My Ramblings

Personal Projects

Now back on to a topic more similar to that of the capstone project: our own personal side projects.

Of course, now a lot of our time is concentrated on our capstone project, but I’m sure there are going to be people out there that want to work on some sort of side project because this capstone may have given them that they could really use the skills they learned throughout the course of this degree to make something and expand their knowledge. Well I’m here to do two things, one much shorter than the other: help you figure out what projects you can do, and my own project that I will be taking on.

Let’s start with the shorter one: finding your project. Personally, I have looked a lot at different project idea lists out there. A lot of them are incredibly helpful in order to learn different parts of building software, from taking input, databases, web apps, and so on. But while those lists are great, I found that I wouldn’t be very motivated to actually even start them. They were definitely going to be of help in learning, but I never really was able to start something that I didn’t have at least a passing interest in. Sure coding/programming was and still is a huge interest, but I didn’t want to put in time to make something that I would just discard basically right after.

So what I figured was to find something I was interested in and look for an idea in there. There are so many ideas that you could find in your everyday life or a hobby. For example, my first project was about half a year before I started here at Oregon State and it was a simple desktop app to get the info you wanted about Board Games from and output it to a .csv file. I wanted a fast way to get the info without having to go in and manually search it up each and every time. Simple project that took a long time just because I was learning about programming a desktop UI for the first time and learning new concepts. Looking back, I could definitely improve the app, but I had a lot more incentive to make it because I was going to use it.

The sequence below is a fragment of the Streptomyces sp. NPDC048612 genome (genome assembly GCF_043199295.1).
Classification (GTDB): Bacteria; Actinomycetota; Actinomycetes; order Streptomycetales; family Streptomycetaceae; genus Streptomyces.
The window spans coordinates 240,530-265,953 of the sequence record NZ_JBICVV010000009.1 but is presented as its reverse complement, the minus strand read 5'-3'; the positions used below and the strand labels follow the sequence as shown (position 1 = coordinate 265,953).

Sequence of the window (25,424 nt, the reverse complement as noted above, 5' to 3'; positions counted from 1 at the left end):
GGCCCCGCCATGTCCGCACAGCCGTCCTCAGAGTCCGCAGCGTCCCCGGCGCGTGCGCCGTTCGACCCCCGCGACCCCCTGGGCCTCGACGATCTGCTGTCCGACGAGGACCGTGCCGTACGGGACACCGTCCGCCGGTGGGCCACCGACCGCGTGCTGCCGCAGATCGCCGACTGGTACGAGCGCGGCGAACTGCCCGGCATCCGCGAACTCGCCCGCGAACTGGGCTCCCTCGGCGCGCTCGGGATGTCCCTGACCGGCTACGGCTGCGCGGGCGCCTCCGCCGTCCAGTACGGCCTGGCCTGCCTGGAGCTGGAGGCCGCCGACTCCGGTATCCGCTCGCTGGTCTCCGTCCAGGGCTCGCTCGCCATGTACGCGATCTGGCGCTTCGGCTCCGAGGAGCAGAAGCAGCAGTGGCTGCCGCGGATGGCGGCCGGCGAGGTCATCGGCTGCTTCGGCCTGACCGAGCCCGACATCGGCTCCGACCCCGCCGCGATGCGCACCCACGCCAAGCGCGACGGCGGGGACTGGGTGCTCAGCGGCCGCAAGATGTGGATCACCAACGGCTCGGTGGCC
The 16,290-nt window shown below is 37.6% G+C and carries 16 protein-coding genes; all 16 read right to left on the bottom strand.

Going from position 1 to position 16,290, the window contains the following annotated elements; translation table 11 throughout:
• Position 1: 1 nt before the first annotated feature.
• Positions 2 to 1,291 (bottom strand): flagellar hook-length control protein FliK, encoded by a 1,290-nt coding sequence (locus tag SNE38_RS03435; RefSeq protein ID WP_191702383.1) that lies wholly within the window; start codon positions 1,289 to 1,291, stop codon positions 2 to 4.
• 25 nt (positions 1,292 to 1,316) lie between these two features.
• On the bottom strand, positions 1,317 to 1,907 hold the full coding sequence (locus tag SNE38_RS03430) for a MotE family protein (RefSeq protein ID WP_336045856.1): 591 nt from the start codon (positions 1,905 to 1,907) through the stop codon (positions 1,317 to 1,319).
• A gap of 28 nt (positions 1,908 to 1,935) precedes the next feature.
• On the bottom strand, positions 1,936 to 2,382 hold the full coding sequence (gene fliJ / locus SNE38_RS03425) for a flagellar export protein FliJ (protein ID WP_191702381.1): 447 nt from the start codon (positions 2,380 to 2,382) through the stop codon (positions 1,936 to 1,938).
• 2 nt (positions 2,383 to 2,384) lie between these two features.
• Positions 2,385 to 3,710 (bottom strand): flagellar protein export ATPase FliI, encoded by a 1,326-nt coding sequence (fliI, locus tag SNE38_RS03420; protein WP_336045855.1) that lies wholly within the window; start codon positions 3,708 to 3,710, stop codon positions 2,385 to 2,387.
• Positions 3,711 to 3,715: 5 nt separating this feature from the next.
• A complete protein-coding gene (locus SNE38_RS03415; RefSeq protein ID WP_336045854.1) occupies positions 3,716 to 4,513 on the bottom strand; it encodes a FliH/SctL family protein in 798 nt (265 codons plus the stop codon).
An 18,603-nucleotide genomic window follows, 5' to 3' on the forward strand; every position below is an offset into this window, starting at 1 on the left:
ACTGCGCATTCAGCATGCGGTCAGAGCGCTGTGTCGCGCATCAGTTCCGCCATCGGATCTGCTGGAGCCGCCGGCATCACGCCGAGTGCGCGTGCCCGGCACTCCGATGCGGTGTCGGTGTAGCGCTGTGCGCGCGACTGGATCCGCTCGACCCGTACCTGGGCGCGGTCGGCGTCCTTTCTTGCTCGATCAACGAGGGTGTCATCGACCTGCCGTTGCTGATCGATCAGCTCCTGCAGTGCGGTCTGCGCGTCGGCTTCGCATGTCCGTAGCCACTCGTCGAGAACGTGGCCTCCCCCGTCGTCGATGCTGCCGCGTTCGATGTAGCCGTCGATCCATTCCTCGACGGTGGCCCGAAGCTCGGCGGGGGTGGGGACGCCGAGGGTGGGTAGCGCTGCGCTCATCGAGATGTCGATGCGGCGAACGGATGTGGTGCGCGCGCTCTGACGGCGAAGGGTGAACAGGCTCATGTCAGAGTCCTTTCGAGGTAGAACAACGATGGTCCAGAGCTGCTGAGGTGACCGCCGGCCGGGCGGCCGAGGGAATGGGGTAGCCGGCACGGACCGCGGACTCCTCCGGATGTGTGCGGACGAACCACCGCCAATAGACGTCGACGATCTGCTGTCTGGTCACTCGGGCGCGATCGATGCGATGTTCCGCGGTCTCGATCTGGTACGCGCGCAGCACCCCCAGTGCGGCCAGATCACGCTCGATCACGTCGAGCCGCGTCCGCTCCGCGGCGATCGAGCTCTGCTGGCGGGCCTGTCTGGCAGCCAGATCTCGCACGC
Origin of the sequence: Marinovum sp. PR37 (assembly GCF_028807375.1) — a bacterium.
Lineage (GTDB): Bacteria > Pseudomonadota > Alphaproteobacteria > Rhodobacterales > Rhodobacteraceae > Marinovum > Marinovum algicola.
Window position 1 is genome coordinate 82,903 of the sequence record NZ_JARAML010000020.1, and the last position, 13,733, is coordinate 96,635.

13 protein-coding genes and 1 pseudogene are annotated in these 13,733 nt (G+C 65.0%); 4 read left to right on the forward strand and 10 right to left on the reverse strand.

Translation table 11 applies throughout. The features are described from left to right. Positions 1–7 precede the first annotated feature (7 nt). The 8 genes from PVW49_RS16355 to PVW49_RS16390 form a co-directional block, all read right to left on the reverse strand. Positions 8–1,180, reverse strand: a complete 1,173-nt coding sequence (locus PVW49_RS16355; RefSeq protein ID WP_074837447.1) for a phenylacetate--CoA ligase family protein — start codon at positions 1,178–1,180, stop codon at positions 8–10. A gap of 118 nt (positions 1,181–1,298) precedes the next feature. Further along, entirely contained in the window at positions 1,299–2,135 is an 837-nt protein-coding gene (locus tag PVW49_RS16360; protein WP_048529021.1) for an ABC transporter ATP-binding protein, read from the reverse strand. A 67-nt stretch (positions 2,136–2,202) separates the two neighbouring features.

Now that ties in perfectly with the side project I’m going to work on. I don’t remember if I mentioned, but I’m a huge soccer fan and on top of that, I’m a huge Football Manager fan too. It’s a game where you become the manager of a team basically anywhere in the world and try to turn your team into a world beater. Sounds fun, right? It truly is! But I’ve found that tracking my saves can be a bit of a slog at times. I want to be able to go back in time and see my squad composition 5 seasons ago and see where I improved, or to see my results against a specific team or manager. And on top of that, compared players and teams across saves AND version of Football Manager (20 vs 21 vs 22 for example). So my idea was to make a save tracker for FM. And honestly, I need to put this down on paper in some capacity in order to get my ideas down right.

Now it sounds pretty pedestrian in how to make it, just a few forms to add some players, results, etc. But the issue is that there are so many stats to take into account and some people may want more specific stats or the like. And on top of that, manually adding players, results, transfers, and so on can be a massive time sink with how many stats there are to add. So I would have to implement some sort of backend database (SQLite in my case only because its a desktop app) and be able to read a file (either .html or .txt) and imput the players that way.